Any angler knows the frustrating truth: The worst predators often choose to hang out in the most dangerous areas. These bad boys, that really want to kill your cute looking streamers, hide in dense weedbeds, sunken timber, under undercut banks, logs or jetties. Places that are notorious fly eaters.
If you want to go into the jungle war business, and penetrate the impenetrably – you need flies with some kind of weed protection. While there are lots of options for making weed guards: piano wire, horseshoe mono loop and several others – the problem with some weed guards are – that while they do a good job of fighting off the weeds – they also reduce the chances of hooking a fish. Some more than other. But in some cases… choosing the right hook for the job, will get you a long way. Let’s take a look on a couple of the options.
You can convert many streamer fly designs to this hook. Just watch some of the cool flies from Gunnar Brammer, Andreas Andersson, Paul Monaghan and other streamer tiers. The Texas style offset hook was not made for fly-fishing but for Texas rigging worms and softbaits. However, our Texas Predator PR380 works really well for fly-fishing in waters with a lot of weed or if you want to fish close to the bottom without getting too many unintended hook ups. And it is very effective for surface lures as well. Watch this video where my Chartreuse Sneaker, sneaks around structures without hanging up – and attracts a shoal of baitfish along the way.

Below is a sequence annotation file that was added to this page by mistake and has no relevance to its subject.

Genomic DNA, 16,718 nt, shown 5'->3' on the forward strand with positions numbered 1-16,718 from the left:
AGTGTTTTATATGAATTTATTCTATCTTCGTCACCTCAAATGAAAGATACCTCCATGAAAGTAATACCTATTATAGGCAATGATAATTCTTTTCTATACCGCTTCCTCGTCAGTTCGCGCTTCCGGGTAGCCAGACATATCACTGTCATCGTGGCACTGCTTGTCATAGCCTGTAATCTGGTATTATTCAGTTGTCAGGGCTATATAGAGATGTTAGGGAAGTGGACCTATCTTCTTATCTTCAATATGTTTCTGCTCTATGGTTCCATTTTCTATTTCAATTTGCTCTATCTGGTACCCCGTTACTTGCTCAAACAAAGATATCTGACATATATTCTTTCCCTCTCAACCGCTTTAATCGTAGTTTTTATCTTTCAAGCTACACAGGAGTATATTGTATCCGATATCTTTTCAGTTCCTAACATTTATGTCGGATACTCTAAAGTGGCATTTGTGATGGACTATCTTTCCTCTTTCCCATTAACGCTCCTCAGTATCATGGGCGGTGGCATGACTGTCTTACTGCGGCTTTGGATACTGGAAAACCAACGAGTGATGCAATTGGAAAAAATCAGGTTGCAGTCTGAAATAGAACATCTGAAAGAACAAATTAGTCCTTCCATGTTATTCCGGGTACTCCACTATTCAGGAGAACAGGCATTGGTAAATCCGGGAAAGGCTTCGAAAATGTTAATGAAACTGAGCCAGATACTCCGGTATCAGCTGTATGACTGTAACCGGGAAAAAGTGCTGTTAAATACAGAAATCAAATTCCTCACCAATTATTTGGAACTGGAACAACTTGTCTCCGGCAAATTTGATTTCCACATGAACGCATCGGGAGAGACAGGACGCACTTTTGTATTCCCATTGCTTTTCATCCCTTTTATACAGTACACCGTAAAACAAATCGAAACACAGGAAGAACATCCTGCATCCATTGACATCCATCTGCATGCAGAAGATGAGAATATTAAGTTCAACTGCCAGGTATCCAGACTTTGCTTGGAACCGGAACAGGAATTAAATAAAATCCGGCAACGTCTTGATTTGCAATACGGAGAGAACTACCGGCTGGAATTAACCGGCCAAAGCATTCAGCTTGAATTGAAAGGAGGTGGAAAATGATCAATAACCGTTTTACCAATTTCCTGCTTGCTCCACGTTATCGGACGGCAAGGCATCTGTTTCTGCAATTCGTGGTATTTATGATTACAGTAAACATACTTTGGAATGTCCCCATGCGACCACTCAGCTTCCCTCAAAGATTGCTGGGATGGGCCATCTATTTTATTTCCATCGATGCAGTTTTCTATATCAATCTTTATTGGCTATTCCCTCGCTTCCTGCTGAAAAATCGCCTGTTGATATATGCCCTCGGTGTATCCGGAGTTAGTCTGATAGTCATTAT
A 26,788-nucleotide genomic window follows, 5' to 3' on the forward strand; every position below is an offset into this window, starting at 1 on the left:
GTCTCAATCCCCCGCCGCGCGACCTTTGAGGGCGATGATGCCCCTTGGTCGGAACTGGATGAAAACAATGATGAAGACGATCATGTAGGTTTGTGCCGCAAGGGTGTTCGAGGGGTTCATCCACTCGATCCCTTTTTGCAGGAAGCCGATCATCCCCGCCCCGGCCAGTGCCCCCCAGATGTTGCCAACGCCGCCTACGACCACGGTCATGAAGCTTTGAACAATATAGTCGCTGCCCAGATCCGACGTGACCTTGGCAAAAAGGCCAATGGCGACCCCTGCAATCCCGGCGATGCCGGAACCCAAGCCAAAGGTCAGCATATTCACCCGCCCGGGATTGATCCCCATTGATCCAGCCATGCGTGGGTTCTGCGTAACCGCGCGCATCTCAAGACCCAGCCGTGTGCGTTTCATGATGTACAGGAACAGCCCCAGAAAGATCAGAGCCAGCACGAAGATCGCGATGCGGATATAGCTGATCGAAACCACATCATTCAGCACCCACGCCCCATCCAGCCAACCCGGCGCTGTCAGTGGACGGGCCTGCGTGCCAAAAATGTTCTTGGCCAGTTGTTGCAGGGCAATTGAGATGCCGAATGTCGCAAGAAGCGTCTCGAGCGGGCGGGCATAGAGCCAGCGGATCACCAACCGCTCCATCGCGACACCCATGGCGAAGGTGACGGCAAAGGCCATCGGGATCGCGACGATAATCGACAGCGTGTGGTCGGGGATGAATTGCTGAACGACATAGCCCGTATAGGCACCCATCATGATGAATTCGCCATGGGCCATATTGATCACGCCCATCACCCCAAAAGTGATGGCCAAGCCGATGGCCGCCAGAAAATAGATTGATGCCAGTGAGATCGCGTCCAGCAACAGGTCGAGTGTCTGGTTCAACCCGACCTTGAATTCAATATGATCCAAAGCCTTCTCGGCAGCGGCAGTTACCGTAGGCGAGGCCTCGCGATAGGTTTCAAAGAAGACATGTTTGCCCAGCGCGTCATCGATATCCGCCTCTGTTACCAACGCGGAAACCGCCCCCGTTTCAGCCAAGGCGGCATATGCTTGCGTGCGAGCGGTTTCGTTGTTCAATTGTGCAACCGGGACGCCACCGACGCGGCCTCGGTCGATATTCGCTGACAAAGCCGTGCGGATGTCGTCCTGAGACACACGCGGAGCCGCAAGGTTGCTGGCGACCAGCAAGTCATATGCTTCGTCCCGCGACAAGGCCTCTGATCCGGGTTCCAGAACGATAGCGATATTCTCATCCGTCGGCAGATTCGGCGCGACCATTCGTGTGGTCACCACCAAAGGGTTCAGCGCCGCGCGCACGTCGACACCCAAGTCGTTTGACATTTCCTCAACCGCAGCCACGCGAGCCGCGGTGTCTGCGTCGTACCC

Mini jig/Dog Nobbler
Adding weight to a hook is a time honoured way of altering the balance to your needs. The jig hook is a classic way to go. Tying flies on small jigheads will make your offering ride point up, and will solve most problems when you want to go down and knock rocks and other structures. An added bonus is the crazy undulating swimming action you get when the weight is concentrated at the front end of your lure or streamer. The easiest way to make these mini jigs or Dog Nobblers is using our FW550/551 Mini Jig hooks, which comes in sizes for anything from small nymphs to Nobblers, buggers, leeches and baitfish. Most of these flies are very easy to tie. See tying SBS and watch the swimming action of a Pink Dog Nobbler in this video.
Sculpin heads and other weighty suggestions
Any hook can be turned upside down, using clever fly design… or a lot of weight. Large dumbbell eyes are one option. Another very practical way to go is using special designed heads – like Flymen Fishing Company’s Sculpin Helmets, that adds weight, action and shape to your fly. These cool heads can be used on basically any hooks.
I use several of the hook models from our Nordic Salt, Predator and Trout Predator series for these, but using a bent hook like the TP650 – 26 Degree Bent Streamer adds to the balance and stability of your sculpin fly. Check out Andreas Andersson’s Sculpin Fly on the picture (Video of this will be up on YouTube during spring).
And watch a bunch of sculpin flies swimming under water in this video.
Have a nice weekend :0)